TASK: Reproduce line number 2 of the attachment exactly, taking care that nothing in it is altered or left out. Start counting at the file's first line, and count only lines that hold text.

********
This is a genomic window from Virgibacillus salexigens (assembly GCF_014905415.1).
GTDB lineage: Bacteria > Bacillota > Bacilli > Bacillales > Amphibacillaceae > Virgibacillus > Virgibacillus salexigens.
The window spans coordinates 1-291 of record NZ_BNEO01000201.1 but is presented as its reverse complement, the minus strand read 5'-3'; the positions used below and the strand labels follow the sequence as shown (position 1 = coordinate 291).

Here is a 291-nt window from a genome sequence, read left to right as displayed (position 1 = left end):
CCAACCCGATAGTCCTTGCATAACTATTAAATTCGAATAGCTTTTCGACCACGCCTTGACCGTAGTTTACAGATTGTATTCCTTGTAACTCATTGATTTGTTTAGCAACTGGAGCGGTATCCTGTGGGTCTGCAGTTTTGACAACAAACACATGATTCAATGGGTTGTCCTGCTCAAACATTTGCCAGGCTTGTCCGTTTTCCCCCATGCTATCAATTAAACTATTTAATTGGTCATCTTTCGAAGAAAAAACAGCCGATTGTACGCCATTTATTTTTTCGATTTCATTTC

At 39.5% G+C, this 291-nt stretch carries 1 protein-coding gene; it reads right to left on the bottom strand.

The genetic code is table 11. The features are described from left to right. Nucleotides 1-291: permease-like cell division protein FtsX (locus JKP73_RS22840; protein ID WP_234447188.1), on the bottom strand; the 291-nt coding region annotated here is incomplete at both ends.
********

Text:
GTDB lineage: Bacteria > Bacillota > Bacilli > Bacillales > Amphibacillaceae > Virgibacillus > Virgibacillus salexigens.